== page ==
Alcott's stories of nineteenth-century domestic life include what is widely known as the quintessential women's novel: Little Women; or, Meg, Jo, Beth, and Amy (1868). Her novels detailing the lives of Jo, Meg, Amy, Beth, their children, and their careers have remained popular for over a century, though many observers consider them the exclusive province of female readers. During her lifetime, Alcott spoke publicly on feminist causes, including suffrage, equal pay, and women's right to education. As a prolific professional author she also set an important precedent, demonstrating the viability of fiction writing as a career for women.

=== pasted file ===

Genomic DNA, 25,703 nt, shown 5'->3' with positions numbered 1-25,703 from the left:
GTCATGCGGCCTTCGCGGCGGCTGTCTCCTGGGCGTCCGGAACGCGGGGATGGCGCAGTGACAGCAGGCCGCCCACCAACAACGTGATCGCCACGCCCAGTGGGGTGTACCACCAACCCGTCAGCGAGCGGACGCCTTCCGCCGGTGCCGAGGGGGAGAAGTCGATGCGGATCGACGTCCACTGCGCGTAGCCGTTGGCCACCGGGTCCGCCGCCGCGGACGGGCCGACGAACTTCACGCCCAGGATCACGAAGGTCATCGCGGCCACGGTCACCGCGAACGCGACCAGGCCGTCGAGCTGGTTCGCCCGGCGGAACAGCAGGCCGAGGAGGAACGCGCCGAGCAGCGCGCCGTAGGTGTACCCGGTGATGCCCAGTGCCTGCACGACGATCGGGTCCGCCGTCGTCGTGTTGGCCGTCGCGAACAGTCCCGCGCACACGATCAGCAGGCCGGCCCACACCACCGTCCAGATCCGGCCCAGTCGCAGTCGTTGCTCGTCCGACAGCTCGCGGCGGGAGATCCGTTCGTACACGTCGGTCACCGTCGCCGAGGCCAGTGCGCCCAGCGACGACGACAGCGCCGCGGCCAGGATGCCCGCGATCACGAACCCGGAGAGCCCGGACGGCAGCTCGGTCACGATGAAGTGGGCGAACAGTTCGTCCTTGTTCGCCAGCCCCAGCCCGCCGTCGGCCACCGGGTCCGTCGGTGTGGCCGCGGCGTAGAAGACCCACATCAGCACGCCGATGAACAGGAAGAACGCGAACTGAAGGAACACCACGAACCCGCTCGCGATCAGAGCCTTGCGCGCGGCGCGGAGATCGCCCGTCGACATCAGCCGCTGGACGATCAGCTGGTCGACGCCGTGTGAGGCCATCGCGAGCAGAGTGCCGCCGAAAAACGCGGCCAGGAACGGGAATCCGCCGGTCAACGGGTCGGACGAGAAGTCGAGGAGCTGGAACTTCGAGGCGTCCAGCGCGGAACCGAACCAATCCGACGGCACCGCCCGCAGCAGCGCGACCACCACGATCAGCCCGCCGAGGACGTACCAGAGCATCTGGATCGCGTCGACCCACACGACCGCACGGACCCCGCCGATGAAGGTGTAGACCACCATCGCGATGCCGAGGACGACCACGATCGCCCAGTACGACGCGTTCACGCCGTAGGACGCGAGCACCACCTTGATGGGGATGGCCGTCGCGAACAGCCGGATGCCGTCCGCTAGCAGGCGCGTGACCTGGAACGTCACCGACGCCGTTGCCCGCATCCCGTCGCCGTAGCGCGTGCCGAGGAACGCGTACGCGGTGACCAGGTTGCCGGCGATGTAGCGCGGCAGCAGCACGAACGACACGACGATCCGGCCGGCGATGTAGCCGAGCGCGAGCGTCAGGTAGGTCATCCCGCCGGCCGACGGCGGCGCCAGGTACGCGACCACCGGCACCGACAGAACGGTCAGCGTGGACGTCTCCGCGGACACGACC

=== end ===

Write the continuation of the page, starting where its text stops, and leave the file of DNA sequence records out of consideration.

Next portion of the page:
The second of four daughters, Alcott was born November 29, 1832 in Germantown, Pennsylvania, and lived most of her life in Concord, Massachusetts. Both of her parents strongly influenced her education and the development of her social and political views. Her father, Amos Bronson Alcott, was a Transcendentalist philosopher and an educational reformer whose idealistic projects tended to take precedence over his familial and financial responsibilities. Her mother, Abigail May Alcott, shared her husband's Transcendental ideals but sometimes objected to the failure of this way of life to provide for her family's practical needs. Amos was frequently absent as he traveled the world spreading his philosophical precepts, leaving the family severely impoverished. Abigail Alcott assumed the role of family financial manager, and she and her daughters pursued practical employment. Louisa, for example, taught school, took in sewing, and worked briefly as a domestic servant; her early experience of poverty and her observation of her father's financial instability may have contributed to her strong desire to achieve a steady income through her writing. She began writing at age sixteen, and in 1851 her first poem was published in Peterson's Magazine under the pseudonym Flora Fairfield. She subsequently published a number of serial stories under the pseudonym A. M. Barnard, providing her family with a relatively steady and significant source of income. In 1862, Alcott traveled to Washington, D. C., to serve as a nurse to soldiers wounded in the American Civil War. Although she was forced to return home after she contracted typhoid fever—the treatment for which resulted in mercury poisoning and permanent damage to her health—the brief experience provided material for the book that would become her first major literary success, Hospital Sketches (1863). This Civil War memoir was followed by her first novel, Moods (1864), which sold well despite charges that it was immoral. Encouraged by the prospect of financial stability, Alcott agreed to assume the editorship of a girls' magazine titled Merry's Museum, for which she composed satires, poems, and advice columns. At the request of her publishers, she also agreed to write a novel for girls, and the publication of her semi-autobiographical novel Little Women proved to be the defining moment of her career. The success of the novel made Alcott famous, and she was able to support her family with her earnings. Biographers have noted, however, that this success proved to be a mixed blessing for Alcott, who felt restricted by demands for more books written in a similarly domestic style. She nevertheless accommodated the interests of her readers with three sequels to Little Women: Good Wives (1869; volume two of Little Women), Little Men: Life at Plumfield with Jo's Boys (1871), and Jo's Boys and How They Turned Out (1886). Alcott was a staunch supporter of both abolition and women's suffrage. Although her frail health kept her from being as active as she would have liked, she consistently supported and encouraged others' efforts, corresponding and meeting regularly with prominent suffragists and abolitionists, and by directly addressing the issues in her fiction and nonfiction. Alcott continued to write juvenile fiction during her later years, although her productivity sharply declined as a result of her failing health. In addition to writing, she devoted her last years to the care of her father and her young niece Lulu, whose mother (Alcott's sister May) had died as a result of complications in childbirth. Alcott died on March 6, 1888, just two days after her father's death. They were buried in the Alcott family plot in Sleepy Hollow Cemetery in Concord, Massachusetts.